This section provides a nice high level intro into your results and focuses your audience on your strengths and opportunities. This also helps to emphasise a strategic analytical process to the data rather than a random searching through the data. If you have data from your previous survey you can also incorporate this data into the sections here too.
It is good to begin with your high scoring questions - something to celebrate and be proud of hopefully. You can present your top 5 questions relative to last survey (most improved scores), your top 5 overall scores and also your top 5 scores relative to any benchmark data you're using. These all provide interesting and complementary comparative lenses on your data. Questions that appear in all top 5 lists would stand out in particular.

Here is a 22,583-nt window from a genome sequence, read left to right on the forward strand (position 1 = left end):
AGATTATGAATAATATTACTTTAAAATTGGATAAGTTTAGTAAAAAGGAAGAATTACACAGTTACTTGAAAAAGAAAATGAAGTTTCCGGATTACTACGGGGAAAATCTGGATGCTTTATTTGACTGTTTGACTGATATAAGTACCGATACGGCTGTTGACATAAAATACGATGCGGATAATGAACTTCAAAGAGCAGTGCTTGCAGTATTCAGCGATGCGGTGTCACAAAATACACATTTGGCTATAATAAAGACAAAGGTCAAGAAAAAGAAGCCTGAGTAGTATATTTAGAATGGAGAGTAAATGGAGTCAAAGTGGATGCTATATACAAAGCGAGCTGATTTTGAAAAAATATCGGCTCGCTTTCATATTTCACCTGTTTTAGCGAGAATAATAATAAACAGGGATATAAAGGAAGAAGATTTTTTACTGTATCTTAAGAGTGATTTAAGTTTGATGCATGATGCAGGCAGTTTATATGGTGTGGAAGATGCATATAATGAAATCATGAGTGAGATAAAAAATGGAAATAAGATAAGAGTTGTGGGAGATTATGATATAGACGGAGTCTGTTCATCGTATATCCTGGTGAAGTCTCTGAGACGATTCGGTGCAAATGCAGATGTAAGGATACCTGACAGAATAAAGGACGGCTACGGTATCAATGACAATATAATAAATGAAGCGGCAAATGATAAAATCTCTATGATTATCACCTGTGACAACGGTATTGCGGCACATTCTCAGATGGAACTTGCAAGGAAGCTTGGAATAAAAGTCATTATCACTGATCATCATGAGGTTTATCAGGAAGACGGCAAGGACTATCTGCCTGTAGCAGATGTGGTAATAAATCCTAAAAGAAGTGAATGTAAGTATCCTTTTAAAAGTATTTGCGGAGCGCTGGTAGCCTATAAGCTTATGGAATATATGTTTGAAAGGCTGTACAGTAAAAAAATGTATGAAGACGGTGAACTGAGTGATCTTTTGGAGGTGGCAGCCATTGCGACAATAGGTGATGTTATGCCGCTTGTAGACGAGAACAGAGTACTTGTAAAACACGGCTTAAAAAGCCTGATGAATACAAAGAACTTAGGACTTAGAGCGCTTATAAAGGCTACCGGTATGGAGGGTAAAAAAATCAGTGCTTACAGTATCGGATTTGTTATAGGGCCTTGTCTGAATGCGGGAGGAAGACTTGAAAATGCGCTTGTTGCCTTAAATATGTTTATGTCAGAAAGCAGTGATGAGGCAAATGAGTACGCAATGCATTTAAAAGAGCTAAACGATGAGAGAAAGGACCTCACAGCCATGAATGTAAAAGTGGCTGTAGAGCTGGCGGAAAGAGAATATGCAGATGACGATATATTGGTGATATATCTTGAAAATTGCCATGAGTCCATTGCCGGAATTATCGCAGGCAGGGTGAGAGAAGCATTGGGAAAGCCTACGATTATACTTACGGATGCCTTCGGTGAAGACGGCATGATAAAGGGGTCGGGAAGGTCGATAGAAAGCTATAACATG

Next you can turn to the lowest scoring questions which may suggest opportunities for improvement. Again, you can show your lowest 5 compared to previous data, your lowest 5 and your lowest 5 compared to benchmarks. For low scores benchmarks can be particularly important because you may have low scores on some questions purely because they are difficult questions to score high on for most organizations not just yours.
Finally, it is good to have a slide after these to prompt you and your audience to pause and reflect on which of the highs and lows stand out for you as most important. Were there any of particular pride, strategic importance or concern for example. Some of these questions may not be drivers or overall engagement but may be vital for strategic reasons. An example might be safety, something that not all employees may associate with engagement levels, but something that may be crucial for other reasons.